The week began in a fanfare of media as Tata announced they had agreed 'subject to contract' the sale of their Long Products Business to Greybull Capital.  This comes after...

logo.jpgWell you might think things would be a bit quieter from the Westminster end of the business with Parliament in recess!  Last week was anything but!  Firstly the story closest to our community's heart - the future of UK steel.  The hapless Business Secretary seemed to have got his weeks mixed up as he flew out a week after the Tata Board meeting to meet Tata chiefs in Mumbai.  And given that steel MPs were pointing to the importance of the meeting at the last Prime Minister's Questions before the recess it's hard to believe that the Tory government was so asleep at the wheel that they were unaware of the significance of the meeting for the future of UK steel.  Sadly the reality is that the Conservative Government doesn't believe  on making the sort of intervention to support our steel industry that other governments do.  Take the US who have slapped on tariffs of over 250% on Chinese steel.  Or look at the way in which our european partners like Germany and France tackle energy costs for steel producers and ensure their public procurement is supportive of their strategic steel industry.  After all that's what government is for: to intervene strategically. 

Hopefully the painstaking work of the trade unions, Tata, Greybull Capital and suppliers will result in the conclusion this week of the positive transfer of ownership of the Long Products business, including the Scunthorpe Works, to Greybull.  This will represent the start of a new chapter for steelmaking in Scunthorpe which we can all get positively behind.

Whilst the Tory Government was failing to act as a government and intervene appropriately to support our steel industry the Panama Papers opened the lid on what their priorities are.  Their support from so many who have been hiding their wealth in offshore havens speaks volumes about whose interests they see as most important to protect.  We are certainly not 'all in this together'! With parliament returning this week the Prime Minister, the Chancellor and the whole government have many questions to answer.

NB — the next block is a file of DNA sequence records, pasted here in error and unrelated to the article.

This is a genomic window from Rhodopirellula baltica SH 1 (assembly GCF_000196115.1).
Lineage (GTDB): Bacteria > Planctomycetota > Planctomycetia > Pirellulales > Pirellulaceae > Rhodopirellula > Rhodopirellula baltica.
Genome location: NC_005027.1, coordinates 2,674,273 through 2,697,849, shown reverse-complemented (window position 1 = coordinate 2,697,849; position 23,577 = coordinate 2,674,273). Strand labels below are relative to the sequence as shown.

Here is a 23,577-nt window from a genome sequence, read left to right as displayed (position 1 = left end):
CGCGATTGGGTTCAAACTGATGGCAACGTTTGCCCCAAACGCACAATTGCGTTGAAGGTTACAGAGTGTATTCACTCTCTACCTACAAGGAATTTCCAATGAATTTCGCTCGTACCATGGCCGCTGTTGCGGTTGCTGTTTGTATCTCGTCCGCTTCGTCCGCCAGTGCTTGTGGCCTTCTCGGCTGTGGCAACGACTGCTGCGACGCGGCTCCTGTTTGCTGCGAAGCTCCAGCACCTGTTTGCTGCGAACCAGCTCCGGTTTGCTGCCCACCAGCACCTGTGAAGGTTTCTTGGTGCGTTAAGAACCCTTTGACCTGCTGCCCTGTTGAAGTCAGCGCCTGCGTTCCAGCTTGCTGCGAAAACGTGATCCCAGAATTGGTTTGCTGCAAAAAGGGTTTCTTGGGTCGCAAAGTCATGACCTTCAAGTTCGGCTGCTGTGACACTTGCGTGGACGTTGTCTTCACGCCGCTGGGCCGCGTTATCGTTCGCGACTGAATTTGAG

Scunthorpe has been dominated recently in regards to Scunthorpe’s TATA steel works. I attended the TATA taskforce last Friday regarding the future of the steel works. Many representatives were present including fellow politicians, councillors and other representatives from the Job Centre, North Lindsey College and government organisations such as BIS.

Ballot papers were distributed to staff this week about the possibility of all staff taking a 3% cut to their wages for the first year in order to further the chances of Greybull buying the steel works. The reduction would be temporary, only lasting one year. As it is likely the steel works would lose a vast amount of money in the first year of a handover, it is strongly believed this would further the chances of Greybull making a final offer.

The announcement of these ballot papers came as the news broke that the chiefs from Greybull and TATA were reportedly meeting in London on Wednesday regarding making a deal for the purchase.

A jobs fair was also held at TATA this week, with various companies from different fields of work, advertising their vacancies to staff who already have and are facing losing their jobs. The companies present were diverse and included Siemens, HMP Doncaster, the local NHS and North Lincolnshire Council, alongside many others. This is the third event of its kind to be held at TATA.

I also enjoyed seeing the area outside my office being very busy recently due to both the school holidays and a dancing festival being held at the Plowright Theatre. It was good to see that local venues, such as the Plowright Theatre are still being used during school holidays.

My diary for w/e 10th April

Well you might think things would be a bit quieter from the Westminster end of the business with Parliament in recess!  Last week was anything but!  Firstly the story closest...

SAJID-JAVID.jpgIt’s been another week dominated by concern about the future of our steel industry with the announcement by Tata that it intends to divest itself of all its UK steel business.  With calls being now made for Sajid Javid, the Tory Business Minister, to resign John McDonnell, the Labour shadow chancellor, said it was “shocking” that the Minister knew about the Tata board meeting but failed to understand the seriousness of the situation putting around 40,000 jobs and entire communities at risk. It underlines the incompetence of the Conservative Government and their failure to support our steel industry.